DEP raps Sunoco for pipeline woes in Aston
The Elwyn property off Judy Way in Aston, where Sunoco has been cited for another problem connected with construction of the Mariner East 2 pipeline.
The Elwyn property off Judy Way in Aston, where Sunoco has been cited for another problem connected with construction of the Mariner East 2 pipeline. DIGITAL FIRST MEDIA
By Bill Rettew, email@example.com
POSTED: 08/11/18, 5:18 PM EDT | UPDATED: 8 HRS AGO 0 COMMENTS
ASTON >> The state Department of Environmental Protection Friday issued a notice of violation against Sunoco Pipeline for “unlawful conduct” after a sewage pipeline was damaged July 11 near a property operated by Elwyn in the township.
Students and staffers were evacuated after the compromised line caused flooding in incident at the Elwyn workshop for persons with developmental challenges located at 1 Judy Way.
“Our investigation revealed that the facility’s sewage lateral had been damaged as a result of activities being performed by an employee representing Sunoco Pipeline L.P.,” reads a notice of violation written by Michael J. McAdams, Water Quality Specialist with Clean Water.
A spokesperson for Sunoco Pipeline denied that workers struck a sewer pipe, instead saying this was another instance of an inadvertent return of a small amount of drilling fluid.
The incident was “a small amount of drilling fluid (naturally occurring bentonite clay and water mixture) that migrated into a sewage pipe nearby one of our HDD operations,” said Lisa Dillinger. “We did not hit the pipe. The 6-inch cast iron sewage pipe had an improperly sealed 4-inch PVC pipe sleeved inside it, and it was between that gap that the drilling fluid traveled.
“We are voluntarily replacing the sewer discharge line at our expense.”
The unpermitted discharge of sewage into waters of the Commonwealth violated the Clean Streams Law and constitutes “unlawful conduct,” reads the notice. The missive also noted that DEP was not immediately notified by telephone of the discharge, which might lead to an assessment of civil penalties.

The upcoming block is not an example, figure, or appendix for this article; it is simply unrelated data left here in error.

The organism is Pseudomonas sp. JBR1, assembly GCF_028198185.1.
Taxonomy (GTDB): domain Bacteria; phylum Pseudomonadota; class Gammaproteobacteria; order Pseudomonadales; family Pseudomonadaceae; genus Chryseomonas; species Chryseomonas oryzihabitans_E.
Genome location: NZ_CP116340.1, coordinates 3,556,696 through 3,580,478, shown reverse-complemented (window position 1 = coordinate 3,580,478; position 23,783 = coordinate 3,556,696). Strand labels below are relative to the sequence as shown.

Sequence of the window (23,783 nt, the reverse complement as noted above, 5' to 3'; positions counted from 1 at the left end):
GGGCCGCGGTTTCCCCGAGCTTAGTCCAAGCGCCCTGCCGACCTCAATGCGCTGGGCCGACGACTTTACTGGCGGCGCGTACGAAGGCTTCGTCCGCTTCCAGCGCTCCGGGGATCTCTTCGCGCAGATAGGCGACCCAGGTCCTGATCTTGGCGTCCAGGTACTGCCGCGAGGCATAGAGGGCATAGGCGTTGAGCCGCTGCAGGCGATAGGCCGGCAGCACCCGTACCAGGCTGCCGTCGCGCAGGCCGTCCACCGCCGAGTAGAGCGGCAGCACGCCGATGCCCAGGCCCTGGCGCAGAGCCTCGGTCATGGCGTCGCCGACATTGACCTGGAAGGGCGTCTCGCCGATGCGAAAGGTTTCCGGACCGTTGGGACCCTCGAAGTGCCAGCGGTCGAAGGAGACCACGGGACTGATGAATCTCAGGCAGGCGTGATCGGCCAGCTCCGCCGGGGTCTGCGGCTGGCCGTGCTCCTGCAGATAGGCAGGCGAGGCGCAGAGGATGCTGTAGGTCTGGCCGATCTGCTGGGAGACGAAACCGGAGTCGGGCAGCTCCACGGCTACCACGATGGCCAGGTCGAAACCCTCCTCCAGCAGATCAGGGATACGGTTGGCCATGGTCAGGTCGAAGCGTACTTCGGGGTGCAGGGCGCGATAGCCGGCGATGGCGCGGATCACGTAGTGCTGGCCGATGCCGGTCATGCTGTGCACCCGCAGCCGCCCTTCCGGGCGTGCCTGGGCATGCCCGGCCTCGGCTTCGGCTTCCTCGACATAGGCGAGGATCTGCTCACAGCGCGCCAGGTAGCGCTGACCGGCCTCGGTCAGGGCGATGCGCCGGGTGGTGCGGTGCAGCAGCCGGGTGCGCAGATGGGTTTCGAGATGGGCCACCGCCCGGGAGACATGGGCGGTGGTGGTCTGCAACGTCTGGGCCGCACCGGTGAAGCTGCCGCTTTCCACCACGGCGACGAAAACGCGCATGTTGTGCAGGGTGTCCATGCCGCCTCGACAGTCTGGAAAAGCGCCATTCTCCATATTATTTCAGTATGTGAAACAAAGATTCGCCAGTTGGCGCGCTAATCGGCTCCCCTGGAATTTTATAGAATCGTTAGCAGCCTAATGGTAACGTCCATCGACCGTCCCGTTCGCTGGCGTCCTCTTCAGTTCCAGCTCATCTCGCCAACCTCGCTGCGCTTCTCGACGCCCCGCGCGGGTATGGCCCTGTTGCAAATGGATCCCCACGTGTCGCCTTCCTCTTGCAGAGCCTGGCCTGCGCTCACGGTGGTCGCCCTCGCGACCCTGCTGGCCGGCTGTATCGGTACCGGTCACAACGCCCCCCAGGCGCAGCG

Mallory Spencer lives in Rose Valley. Her brother is a client at Elwyn. He works at the site on Judy Way, 50 feet from the Mariner East 2 pipeline construction.
“This incident demonstrates the very real challenge of evacuating vulnerable populations, including those like my brother, who are physically or developmentally challenged,” Spencer said. “Imagine if the leak had been highly volatile ethane, rather than sewage?
“Or if the leak had resulted in an explosion mere feet from this work site for developmentally disabled residents?”
Spencer chastised Sunoco for not reporting the incident.
“And once again, Sunoco failed to self-report their error,” she said. “Parents of impacted clients at the center were the ones who reported the incident to elected officials and to the DEP.
“This is just further evidence that Sunoco cannot be trusted and cannot guarantee the safety of residents from this reckless and dangerous pipeline that poses a constant risk to a vulnerable public.”
State Rep. Leanne Krueger-Braneky, D-161, who represents that portion of Aston Township, also took Sunoco to task.
“I first learned about this incident when a family member of a client at Elwyn Industries called to tell me that individuals with intellectual and/or physical disabilities had to be evacuated from the building,” Krueger-Braneky said. “Public safety is my upmost concern and we have a responsibility to make sure everyone along the path of this project is protected.
“The fact that Sunoco Logistics is being cited for not reporting an incident that had a direct impact on vulnerable citizens makes me very concerned.”
DEP requested that within 10 days of receipt of the notice that Sunoco provide a description of the circumstances that caused the incident, along with the date and times, and Sunoco’s actions to prevent a similar occurrence in the future.
Middletown Coalition for Public Safety spokesperson Eric Friedman released the following statement Friday afternoon: “This is the latest in a long string of Sunoco accidents, and it demonstrates yet again a clear pattern of reckless operations and willful noncompliance with reporting requirements. Worse, this accident shows the difficulty inherent in evacuating dense, vulnerable populations. Had the spilled material been ethane rather than raw sewage, the consequences could have been catastrophic. The Middletown Coalition for Community Safety calls on Gov. Wolf to act now to protect the people of Pennsylvania from the safety risks and economic harm of this ill-conceived project.”
Sunoco Pipeline is building Mariner East 2 to transport hundreds of thousands of barrels a day of highly volatile gases such as ethane, butane and propane from the state’s Marcellus Shale region to a facility in Marcus Hook. It will cut through the heart of Chester County and an 11-mile stretch of western Delaware County.
Sunoco has said the pipeline is 95 percent complete and is pushing to finish the project to get it online. Last week the state gave the company the green light to resume construction in West Whiteland, where sinkholes had developed believed linked to Mariner East 2 construction.